"(c) Implementation of the United Nations Peacekeeping Force in Cyprus (UNFICYP) package of measures aimed at reducing tensions along the ceasefire lines, and a commitment to enter into discussions with UNFICYP with a view to early agreement on further specific and related tension-reducing steps, including demining along the buffer zone;
"(d) Further progress in the area of tension-reduction;
"(e) Efforts to achieve substantive progress on the core aspects of a comprehensive Cyprus settlement;
"(f) Other measures that will build trust and cooperation between the two sides;
"6. Calls upon the two sides to show compliance with all the objectives in paragraphs 4 and 5 above in full cooperation with the Secretary- General;
"7. Also requests the Secretary-General to keep the Security Council informed of progress made on his initiative;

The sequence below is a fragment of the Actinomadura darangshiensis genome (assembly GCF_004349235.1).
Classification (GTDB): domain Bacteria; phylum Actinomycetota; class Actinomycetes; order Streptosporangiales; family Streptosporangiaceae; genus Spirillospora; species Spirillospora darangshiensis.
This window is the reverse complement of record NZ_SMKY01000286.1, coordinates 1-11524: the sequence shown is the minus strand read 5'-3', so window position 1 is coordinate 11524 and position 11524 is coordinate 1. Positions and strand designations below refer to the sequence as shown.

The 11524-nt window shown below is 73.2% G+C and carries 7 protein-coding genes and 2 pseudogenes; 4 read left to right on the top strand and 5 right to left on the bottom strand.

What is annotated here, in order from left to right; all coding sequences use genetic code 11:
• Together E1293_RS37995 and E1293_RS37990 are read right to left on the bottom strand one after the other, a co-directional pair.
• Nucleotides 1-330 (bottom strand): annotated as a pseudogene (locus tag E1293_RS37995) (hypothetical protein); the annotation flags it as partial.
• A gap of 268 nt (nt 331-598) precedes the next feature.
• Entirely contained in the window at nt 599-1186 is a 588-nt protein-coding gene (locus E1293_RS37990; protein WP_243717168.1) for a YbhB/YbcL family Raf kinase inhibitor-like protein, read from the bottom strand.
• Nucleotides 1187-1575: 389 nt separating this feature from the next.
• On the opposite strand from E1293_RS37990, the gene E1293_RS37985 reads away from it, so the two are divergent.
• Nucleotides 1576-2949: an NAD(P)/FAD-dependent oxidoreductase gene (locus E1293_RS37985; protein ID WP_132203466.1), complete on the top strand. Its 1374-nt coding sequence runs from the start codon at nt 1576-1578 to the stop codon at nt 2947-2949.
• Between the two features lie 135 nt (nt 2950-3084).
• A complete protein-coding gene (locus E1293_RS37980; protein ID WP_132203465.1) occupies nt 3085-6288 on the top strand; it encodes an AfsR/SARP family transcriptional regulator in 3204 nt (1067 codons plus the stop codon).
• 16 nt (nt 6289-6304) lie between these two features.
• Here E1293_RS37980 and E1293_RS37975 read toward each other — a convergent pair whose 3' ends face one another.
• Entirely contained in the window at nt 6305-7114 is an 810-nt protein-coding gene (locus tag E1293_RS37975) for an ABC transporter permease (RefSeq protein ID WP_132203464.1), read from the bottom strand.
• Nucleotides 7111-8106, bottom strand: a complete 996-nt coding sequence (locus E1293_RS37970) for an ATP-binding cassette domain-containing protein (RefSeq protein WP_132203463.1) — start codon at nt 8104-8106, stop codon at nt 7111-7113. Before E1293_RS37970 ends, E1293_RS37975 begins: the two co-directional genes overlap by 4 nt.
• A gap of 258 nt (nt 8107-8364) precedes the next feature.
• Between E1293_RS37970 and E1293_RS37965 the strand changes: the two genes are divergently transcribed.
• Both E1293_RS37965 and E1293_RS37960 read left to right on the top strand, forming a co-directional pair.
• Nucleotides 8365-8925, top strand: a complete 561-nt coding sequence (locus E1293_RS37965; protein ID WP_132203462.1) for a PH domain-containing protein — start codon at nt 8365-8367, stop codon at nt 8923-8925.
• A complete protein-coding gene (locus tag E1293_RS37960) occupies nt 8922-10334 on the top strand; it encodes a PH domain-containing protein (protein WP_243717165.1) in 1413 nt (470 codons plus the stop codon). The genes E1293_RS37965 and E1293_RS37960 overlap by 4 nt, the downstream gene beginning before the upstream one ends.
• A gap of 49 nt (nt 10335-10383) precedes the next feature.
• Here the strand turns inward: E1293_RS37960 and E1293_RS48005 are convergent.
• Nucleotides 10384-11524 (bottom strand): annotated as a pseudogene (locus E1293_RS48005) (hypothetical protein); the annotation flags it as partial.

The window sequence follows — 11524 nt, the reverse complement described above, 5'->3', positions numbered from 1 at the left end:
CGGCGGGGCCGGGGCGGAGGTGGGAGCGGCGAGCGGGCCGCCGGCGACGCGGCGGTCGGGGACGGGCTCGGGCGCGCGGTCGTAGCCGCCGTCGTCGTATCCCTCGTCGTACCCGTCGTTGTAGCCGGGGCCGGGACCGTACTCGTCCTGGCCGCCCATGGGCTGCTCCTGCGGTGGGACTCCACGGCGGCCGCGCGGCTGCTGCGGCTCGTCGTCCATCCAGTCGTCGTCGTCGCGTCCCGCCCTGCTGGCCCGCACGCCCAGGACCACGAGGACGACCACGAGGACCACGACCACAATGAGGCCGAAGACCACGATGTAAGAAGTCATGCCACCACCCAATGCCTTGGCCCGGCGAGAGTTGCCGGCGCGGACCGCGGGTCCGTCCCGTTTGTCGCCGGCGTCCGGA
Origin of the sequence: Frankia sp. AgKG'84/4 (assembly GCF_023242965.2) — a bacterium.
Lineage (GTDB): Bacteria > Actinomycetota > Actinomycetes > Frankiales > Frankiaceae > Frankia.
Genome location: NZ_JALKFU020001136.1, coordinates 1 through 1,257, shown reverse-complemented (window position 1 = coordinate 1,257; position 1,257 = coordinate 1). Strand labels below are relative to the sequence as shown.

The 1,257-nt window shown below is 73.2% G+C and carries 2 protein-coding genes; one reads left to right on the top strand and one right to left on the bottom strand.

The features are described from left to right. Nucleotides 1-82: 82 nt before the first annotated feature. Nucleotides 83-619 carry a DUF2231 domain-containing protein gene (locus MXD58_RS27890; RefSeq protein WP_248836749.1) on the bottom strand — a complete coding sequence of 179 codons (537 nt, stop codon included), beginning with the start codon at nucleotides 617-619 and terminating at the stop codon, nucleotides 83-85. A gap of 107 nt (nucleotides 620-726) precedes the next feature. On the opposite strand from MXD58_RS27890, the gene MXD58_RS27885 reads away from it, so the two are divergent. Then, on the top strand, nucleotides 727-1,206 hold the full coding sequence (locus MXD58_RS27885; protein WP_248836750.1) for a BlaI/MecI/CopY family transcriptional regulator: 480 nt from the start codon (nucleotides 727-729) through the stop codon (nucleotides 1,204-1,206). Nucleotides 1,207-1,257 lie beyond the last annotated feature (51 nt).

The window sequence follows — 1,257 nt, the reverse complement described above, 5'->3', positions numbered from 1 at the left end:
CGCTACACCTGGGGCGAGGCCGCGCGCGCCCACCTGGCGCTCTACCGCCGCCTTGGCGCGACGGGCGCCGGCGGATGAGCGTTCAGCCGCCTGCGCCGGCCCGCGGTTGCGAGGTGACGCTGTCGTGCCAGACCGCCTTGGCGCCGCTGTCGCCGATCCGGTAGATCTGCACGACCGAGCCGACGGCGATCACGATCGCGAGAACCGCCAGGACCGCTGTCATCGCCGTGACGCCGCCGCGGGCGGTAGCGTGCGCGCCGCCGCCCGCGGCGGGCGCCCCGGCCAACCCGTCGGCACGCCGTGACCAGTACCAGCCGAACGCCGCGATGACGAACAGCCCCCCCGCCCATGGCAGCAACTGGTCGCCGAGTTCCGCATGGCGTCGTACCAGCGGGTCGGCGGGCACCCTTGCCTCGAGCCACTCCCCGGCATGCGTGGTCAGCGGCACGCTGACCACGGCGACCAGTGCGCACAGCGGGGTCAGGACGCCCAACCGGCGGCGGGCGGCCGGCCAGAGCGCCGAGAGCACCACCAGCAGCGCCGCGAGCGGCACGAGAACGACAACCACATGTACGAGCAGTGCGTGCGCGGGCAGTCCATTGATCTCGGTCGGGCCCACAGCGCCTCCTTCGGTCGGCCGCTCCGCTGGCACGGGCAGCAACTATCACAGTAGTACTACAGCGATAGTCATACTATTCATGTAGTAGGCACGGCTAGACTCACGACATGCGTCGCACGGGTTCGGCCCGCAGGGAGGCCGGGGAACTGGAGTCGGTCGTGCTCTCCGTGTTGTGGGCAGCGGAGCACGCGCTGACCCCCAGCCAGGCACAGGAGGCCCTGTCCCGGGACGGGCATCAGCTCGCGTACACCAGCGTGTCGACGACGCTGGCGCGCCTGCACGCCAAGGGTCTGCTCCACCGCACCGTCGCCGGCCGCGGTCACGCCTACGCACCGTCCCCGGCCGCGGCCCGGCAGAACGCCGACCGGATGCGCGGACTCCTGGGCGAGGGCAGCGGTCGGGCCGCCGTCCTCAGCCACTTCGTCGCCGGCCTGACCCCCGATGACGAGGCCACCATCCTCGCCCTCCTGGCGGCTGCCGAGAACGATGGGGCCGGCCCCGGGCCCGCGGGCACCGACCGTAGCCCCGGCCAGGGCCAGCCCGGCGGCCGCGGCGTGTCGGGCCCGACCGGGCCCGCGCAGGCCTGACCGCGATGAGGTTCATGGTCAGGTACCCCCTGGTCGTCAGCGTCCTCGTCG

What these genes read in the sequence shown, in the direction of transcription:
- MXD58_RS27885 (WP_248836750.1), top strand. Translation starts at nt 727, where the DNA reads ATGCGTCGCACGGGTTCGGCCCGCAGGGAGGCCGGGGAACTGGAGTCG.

"8. Decides to remain actively seized of the matter."
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Documents before Council
As the Council met this evening, it had before it a report of the Secretary-General on the United Nations Peacekeeping Force in Cyprus (UNFICYP) (document S/1998/1149 and Add.1). Advising that UNFICYP's presence on the island is indispensable to the maintenance of the ceasefire between Greek and Turkish Cypriots, he recommends that the Council extend the Force's mandate for a further period of six months, until 30 June 1999.
Should the Council decide to extend UNFICYP's mandate, the cost of maintaining the Force would be approximately $22.6 million. Of that amount, approximately $12.1 million would be assessed on Member States. As at 30 November, unpaid assessments to the special account of UNFICYP from 16 June 1993 to 31 December 1998 amounted to $16.5 million. Total outstanding assessed contributions for all peacekeeping operations at the same date amounted to $1,642.2 million.